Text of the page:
Martinez (1998, p. 2) defined protective techniques as “specific skills which provide added protection in unfamiliar areas.” Protective techniques often involve walking with the hands outstretched, one in front of the face and one in front of the genitalia. Some variations may exist, but this pattern of walking is often accompanied by foot shuffling or some other highly defensive way of walking. Such behaviors are unusual to the general public and precipitate misunderstanding and social isolation. Altman and Cutter (2004) explain that proponents of the Structured Discovery model believe that teaching cane travel is inseparable from addressing the misperceptions and low expectations of and for blind people which exist in society and understand themselves to be a part of the movement toward full integration and equality, so they do not teach protective arm techniques. These techniques also are not safe because they fail to detect many obstacles that a cane can detect, potentially leading a blind person to trip, stumble, and fall. A person in such a circumstance struggles immensely to develop confidence in his travel ability. Since these consequences of using protective techniques undermine the adjustment to blindness, it is helpful to avoid teaching them.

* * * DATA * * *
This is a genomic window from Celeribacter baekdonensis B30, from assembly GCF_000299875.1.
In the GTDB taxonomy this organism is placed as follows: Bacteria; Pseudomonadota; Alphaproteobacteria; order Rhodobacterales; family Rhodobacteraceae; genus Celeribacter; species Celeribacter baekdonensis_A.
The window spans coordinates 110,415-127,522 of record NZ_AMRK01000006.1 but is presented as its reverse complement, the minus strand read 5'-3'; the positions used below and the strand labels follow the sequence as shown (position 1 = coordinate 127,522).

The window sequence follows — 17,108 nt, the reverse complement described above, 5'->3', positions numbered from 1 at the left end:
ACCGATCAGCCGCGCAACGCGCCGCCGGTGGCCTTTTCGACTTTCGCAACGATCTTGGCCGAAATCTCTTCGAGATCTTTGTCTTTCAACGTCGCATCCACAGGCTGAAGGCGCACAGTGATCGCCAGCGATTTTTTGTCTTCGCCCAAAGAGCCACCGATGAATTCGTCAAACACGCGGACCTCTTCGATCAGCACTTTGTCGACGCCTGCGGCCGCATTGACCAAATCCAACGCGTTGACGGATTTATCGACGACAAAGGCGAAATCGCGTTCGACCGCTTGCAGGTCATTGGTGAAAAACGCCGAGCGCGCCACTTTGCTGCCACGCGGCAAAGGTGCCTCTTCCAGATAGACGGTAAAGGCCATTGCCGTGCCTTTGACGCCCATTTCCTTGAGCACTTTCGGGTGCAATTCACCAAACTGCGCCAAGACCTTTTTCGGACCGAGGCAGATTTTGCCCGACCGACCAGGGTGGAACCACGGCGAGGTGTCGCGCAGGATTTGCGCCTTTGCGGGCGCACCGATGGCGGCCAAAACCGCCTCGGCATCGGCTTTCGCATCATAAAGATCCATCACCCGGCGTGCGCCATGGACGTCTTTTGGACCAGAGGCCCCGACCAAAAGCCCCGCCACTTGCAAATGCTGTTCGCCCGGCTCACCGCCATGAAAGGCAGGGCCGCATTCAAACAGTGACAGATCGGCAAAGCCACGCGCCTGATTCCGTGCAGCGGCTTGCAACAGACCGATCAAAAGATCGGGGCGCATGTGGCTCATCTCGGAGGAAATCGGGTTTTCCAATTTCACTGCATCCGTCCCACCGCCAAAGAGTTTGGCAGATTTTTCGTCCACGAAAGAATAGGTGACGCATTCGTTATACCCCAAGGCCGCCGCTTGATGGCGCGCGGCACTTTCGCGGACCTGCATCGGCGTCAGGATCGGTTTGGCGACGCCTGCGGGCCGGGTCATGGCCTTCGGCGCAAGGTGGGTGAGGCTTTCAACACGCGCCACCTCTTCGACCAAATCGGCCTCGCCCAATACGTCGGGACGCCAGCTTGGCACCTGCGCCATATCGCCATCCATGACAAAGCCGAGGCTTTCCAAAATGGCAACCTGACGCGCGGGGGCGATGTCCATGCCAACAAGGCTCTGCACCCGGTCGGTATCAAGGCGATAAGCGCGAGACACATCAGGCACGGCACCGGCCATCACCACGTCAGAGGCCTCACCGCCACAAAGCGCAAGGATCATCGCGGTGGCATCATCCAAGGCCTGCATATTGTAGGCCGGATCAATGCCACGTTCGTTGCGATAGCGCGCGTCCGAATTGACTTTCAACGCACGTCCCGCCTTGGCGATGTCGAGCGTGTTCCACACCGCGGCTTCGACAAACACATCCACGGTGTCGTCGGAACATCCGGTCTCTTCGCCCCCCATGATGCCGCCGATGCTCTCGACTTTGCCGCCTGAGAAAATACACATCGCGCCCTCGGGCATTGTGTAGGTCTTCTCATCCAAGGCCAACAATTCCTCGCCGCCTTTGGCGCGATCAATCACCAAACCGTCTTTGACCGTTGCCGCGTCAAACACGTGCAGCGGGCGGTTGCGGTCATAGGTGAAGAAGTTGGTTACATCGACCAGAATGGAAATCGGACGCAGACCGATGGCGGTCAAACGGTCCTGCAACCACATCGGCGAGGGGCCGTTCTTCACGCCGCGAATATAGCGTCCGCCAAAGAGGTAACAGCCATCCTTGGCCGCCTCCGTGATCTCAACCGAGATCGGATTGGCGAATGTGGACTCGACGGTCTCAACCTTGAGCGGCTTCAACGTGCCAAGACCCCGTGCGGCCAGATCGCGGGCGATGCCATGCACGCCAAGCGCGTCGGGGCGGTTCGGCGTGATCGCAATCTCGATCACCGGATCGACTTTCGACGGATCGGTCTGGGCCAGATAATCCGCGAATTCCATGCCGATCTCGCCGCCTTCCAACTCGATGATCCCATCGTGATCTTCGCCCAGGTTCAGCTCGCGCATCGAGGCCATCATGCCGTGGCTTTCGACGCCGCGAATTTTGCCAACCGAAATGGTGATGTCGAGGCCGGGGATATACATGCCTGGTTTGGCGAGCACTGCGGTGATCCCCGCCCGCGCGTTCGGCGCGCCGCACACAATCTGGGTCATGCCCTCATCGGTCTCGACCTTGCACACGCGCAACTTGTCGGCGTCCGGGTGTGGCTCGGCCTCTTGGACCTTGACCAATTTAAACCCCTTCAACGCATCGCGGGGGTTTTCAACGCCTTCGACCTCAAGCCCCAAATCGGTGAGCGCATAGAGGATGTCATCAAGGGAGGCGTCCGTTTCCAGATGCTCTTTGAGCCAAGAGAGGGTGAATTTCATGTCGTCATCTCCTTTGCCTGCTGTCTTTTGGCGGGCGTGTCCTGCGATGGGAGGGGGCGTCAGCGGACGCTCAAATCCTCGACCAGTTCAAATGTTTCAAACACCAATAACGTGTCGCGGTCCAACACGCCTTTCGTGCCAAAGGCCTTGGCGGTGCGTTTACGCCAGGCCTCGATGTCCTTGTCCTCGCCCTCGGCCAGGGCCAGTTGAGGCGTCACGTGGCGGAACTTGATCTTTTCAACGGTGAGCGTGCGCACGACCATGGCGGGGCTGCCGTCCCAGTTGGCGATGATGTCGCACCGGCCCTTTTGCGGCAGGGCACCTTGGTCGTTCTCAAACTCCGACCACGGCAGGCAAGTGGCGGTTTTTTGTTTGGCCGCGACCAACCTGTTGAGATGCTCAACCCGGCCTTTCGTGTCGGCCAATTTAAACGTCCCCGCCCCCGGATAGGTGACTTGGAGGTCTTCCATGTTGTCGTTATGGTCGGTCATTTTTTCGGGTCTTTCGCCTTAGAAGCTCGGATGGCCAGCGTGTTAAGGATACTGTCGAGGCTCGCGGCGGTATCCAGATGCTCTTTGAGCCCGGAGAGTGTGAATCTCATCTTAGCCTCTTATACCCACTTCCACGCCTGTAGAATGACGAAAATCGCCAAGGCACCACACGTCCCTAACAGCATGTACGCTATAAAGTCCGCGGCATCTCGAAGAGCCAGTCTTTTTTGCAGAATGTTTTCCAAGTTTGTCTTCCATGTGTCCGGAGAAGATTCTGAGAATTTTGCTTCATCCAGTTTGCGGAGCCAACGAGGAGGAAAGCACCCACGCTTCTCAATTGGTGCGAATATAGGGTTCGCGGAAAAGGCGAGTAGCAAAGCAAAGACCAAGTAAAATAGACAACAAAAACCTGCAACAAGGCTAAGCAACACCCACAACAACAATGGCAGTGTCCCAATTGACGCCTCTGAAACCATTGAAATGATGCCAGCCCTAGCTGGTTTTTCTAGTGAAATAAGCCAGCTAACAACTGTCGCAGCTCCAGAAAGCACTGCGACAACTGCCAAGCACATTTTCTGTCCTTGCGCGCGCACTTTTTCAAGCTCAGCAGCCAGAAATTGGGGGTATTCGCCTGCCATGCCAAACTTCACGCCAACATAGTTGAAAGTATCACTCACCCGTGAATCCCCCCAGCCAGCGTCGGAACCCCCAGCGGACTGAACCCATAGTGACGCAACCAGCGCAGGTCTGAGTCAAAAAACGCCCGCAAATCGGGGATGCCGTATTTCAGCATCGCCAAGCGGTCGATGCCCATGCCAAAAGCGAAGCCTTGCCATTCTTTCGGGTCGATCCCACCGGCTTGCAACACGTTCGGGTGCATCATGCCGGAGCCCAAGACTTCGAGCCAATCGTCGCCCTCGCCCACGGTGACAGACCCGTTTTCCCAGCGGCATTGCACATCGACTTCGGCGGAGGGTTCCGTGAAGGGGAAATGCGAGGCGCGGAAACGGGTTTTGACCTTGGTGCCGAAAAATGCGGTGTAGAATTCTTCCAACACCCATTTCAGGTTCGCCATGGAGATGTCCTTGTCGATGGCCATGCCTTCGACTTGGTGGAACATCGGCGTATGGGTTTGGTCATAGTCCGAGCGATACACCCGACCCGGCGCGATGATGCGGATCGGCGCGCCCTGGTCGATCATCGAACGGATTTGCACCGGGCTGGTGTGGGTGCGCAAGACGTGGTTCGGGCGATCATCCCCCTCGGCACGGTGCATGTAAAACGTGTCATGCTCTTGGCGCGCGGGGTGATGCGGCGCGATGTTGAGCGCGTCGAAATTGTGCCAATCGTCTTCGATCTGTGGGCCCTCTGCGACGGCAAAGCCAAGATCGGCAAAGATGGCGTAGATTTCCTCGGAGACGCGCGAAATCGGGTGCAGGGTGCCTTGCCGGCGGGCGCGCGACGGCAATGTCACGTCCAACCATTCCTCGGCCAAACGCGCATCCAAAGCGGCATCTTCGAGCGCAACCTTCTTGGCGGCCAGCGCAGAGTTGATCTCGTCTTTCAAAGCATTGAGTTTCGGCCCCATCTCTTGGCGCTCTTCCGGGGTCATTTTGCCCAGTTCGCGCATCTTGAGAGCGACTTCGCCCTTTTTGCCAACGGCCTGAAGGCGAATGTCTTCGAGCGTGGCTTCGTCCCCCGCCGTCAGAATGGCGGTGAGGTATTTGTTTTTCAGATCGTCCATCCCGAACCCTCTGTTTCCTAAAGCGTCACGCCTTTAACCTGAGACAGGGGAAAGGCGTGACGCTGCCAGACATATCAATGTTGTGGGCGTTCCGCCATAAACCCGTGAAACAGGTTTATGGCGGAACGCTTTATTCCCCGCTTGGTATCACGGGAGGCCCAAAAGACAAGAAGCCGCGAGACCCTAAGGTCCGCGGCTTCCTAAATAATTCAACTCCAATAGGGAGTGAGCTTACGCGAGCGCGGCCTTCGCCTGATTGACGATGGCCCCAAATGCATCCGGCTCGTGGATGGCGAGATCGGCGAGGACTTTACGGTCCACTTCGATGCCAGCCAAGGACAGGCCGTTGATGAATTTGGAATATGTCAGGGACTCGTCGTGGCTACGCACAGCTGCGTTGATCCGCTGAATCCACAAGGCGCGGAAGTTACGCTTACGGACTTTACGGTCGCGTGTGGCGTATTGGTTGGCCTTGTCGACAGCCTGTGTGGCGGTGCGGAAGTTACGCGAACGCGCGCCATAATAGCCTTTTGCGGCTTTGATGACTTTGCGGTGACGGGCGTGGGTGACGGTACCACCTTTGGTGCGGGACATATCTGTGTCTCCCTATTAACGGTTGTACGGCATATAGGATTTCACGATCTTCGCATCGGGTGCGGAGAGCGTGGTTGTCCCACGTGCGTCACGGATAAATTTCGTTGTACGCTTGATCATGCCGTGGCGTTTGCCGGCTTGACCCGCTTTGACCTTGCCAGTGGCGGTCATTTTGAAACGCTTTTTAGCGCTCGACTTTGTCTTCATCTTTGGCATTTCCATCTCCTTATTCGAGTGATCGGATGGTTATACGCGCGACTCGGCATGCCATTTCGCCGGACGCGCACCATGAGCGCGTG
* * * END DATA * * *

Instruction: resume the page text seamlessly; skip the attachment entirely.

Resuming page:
Pre-cane devices.

A pre-cane is generally a device that exists to teach students a type of familiarity with moving through space and using a mobility device. They are most commonly used with children but can sometimes be used with adults. There are infinitely many variations of pre-canes. In fact, applicants for orientation and mobility jobs in the primary school system are often asked what kinds of pre-canes they make. Pre-canes can cause problems for students of any age. Any student who is planning to use a long white cane can simply begin cane travel instruction by using long white canes. Pre-canes can inadvertently depict cane travel as an unnecessarily complex discipline. This idea is sophistry; in other words, it is clever and plausible but false and misleading (Jernigan, 1984). Students who use pre-canes can fall into the trap of thinking that their instructors are rare experts in the engineering, manufacturing, and instrumentation of these highly scientific biomedical engineering masterpieces, which can give them the feeling that they will not be able to manage their own cane travel equipment. Since cane travel is more of a common-sense skill set, it can be harmful to a student to think that cane travel is much more complicated than it actually is. If a discipline is deemed to be so complicated that only the unusually talented person can master it, then the performance expectations for the average student will naturally not include full mastery. Lower expectations yield lower outcomes, so it undermines the learning of cane travel and the overall adjustment to blindness. Blind people need to understand that it is their innate human capacity that is the source of their independence, not the fancy technology (Riccobono, 2017). Furthermore, students must understand that they will not be constantly in need of the services of a cane travel instructor for the rest of their lives to help them with their cane travel needs. A well-adjusted blind person can manage his own affairs after training without the intervention of a cane travel instructor.

Introducing the Cane